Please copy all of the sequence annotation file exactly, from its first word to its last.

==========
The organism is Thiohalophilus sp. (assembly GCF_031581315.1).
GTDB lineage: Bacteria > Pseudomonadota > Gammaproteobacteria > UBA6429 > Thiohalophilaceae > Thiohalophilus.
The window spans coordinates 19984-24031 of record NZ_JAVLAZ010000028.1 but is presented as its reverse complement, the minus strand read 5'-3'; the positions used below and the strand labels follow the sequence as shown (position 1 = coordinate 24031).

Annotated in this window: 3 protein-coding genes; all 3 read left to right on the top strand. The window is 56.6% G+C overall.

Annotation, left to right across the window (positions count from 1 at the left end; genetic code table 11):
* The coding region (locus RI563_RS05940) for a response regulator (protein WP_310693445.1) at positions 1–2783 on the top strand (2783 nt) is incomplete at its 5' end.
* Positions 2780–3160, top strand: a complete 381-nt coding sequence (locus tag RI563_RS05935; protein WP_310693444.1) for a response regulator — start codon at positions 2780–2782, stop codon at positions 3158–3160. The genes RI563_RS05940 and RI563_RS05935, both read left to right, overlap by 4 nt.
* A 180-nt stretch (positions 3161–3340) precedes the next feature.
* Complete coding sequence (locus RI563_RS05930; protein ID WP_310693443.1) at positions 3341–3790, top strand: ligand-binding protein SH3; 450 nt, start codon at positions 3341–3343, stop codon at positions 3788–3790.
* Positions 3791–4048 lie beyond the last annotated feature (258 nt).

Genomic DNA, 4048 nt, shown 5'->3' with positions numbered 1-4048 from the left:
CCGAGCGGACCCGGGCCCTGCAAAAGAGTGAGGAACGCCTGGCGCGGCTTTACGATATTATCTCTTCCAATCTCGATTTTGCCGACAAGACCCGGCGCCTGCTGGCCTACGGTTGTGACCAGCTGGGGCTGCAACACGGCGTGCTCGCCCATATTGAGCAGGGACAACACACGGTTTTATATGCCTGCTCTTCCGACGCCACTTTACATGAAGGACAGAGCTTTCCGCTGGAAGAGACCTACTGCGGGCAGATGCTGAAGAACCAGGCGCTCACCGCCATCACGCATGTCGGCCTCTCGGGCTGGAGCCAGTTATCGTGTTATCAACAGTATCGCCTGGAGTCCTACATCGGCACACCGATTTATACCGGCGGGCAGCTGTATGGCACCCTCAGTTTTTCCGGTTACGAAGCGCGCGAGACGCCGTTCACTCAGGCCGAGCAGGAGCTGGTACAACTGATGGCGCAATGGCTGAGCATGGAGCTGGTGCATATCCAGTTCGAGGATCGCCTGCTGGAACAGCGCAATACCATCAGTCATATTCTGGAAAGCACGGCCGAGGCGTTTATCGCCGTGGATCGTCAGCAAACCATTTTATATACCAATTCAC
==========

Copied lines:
The organism is Thiohalophilus sp. (assembly GCF_031581315.1).
GTDB lineage: Bacteria > Pseudomonadota > Gammaproteobacteria > UBA6429 > Thiohalophilaceae > Thiohalophilus.
The window spans coordinates 19984-24031 of record NZ_JAVLAZ010000028.1 but is presented as its reverse complement, the minus strand read 5'-3'; the positions used below and the strand labels follow the sequence as shown (position 1 = coordinate 24031).

Annotated in this window: 3 protein-coding genes; all 3 read left to right on the top strand. The window is 56.6% G+C overall.

Annotation, left to right across the window (positions count from 1 at the left end; genetic code table 11):
* The coding region (locus RI563_RS05940) for a response regulator (protein WP_310693445.1) at positions 1–2783 on the top strand (2783 nt) is incomplete at its 5' end.
* Positions 2780–3160, top strand: a complete 381-nt coding sequence (locus tag RI563_RS05935; protein WP_310693444.1) for a response regulator — start codon at positions 2780–2782, stop codon at positions 3158–3160. The genes RI563_RS05940 and RI563_RS05935, both read left to right, overlap by 4 nt.
* A 180-nt stretch (positions 3161–3340) precedes the next feature.
* Complete coding sequence (locus RI563_RS05930; protein ID WP_310693443.1) at positions 3341–3790, top strand: ligand-binding protein SH3; 450 nt, start codon at positions 3341–3343, stop codon at positions 3788–3790.
* Positions 3791–4048 lie beyond the last annotated feature (258 nt).

Genomic DNA, 4048 nt, shown 5'->3' with positions numbered 1-4048 from the left:
CCGAGCGGACCCGGGCCCTGCAAAAGAGTGAGGAACGCCTGGCGCGGCTTTACGATATTATCTCTTCCAATCTCGATTTTGCCGACAAGACCCGGCGCCTGCTGGCCTACGGTTGTGACCAGCTGGGGCTGCAACACGGCGTGCTCGCCCATATTGAGCAGGGACAACACACGGTTTTATATGCCTGCTCTTCCGACGCCACTTTACATGAAGGACAGAGCTTTCCGCTGGAAGAGACCTACTGCGGGCAGATGCTGAAGAACCAGGCGCTCACCGCCATCACGCATGTCGGCCTCTCGGGCTGGAGCCAGTTATCGTGTTATCAACAGTATCGCCTGGAGTCCTACATCGGCACACCGATTTATACCGGCGGGCAGCTGTATGGCACCCTCAGTTTTTCCGGTTACGAAGCGCGCGAGACGCCGTTCACTCAGGCCGAGCAGGAGCTGGTACAACTGATGGCGCAATGGCTGAGCATGGAGCTGGTGCATATCCAGTTCGAGGATCGCCTGCTGGAACAGCGCAATACCATCAGTCATATTCTGGAAAGCACGGCCGAGGCGTTTATCGCCGTGGATCGTCAGCAAACCATTTTATATACCAATTCAC